It may be that the unfortunate experience suffered by the 9 ft.-chassis 3-litre at Mondhery in 1926, in the hands of Wally Hassan, influenced W.O. to install his 4.1/2-litre engine in a considerably longer chassis for Le Mans the following year. The intention in 1926 was to achieve 24 hours at 100 m.p.h. (My Life and My Cars, page 125). The car managed 104 miles in the first hour, driven by Barnato—a most respectable speed for a 3-litre—but later on Hassan lost directional control coming down off the banking, demolished the car, and damaged himself.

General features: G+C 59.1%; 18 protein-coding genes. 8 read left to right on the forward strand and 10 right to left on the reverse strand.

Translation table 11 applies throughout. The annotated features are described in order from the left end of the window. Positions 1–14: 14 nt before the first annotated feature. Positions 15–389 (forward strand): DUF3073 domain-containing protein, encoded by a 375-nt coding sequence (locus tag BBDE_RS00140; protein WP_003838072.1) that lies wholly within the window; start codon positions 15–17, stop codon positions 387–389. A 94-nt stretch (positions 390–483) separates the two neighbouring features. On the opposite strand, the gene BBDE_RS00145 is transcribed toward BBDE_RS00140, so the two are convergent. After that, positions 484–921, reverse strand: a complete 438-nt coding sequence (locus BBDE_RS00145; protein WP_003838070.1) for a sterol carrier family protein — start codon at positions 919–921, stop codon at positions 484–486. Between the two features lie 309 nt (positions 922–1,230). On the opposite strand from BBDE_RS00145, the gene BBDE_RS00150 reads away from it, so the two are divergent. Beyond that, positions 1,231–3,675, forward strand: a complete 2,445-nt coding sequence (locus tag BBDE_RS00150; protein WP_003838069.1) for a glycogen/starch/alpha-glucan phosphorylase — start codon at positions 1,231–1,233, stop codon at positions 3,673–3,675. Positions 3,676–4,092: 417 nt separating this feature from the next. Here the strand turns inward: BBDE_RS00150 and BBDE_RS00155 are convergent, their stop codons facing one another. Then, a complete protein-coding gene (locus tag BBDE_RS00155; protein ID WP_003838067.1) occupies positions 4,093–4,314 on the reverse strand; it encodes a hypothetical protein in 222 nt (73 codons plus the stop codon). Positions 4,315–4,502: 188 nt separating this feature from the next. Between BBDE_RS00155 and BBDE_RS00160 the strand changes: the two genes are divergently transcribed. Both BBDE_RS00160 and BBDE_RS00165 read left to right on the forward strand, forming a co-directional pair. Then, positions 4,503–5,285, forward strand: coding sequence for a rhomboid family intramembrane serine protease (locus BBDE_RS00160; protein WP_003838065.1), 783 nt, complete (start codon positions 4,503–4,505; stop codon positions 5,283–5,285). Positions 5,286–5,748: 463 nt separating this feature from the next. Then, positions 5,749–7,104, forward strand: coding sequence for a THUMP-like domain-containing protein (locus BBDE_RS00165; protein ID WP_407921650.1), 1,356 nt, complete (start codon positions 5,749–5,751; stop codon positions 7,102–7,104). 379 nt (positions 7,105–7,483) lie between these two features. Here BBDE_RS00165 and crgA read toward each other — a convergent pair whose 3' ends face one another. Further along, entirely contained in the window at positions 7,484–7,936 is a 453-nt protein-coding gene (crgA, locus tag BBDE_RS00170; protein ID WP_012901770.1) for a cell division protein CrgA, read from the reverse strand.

Perhaps W.O. thought that his brand new 4.1/2 at Le Mans, on the same sort of power/ weight ratio as the Montlery 3-litre, might enjoy a little more directional stability with a “Long Standard” chassis. It is a hypothesis.
The present-day use smaller diameter rims of out-set springs, with fat tyres, and hydraulic dampers must, however morally reprehensible, give a driver better control at higher power/weight ratios. There are lots of nasty anachronistic things you can do to a nice touring car to make it go round a track more quickly—if you feel you must.
Shawford T. J. Threlfall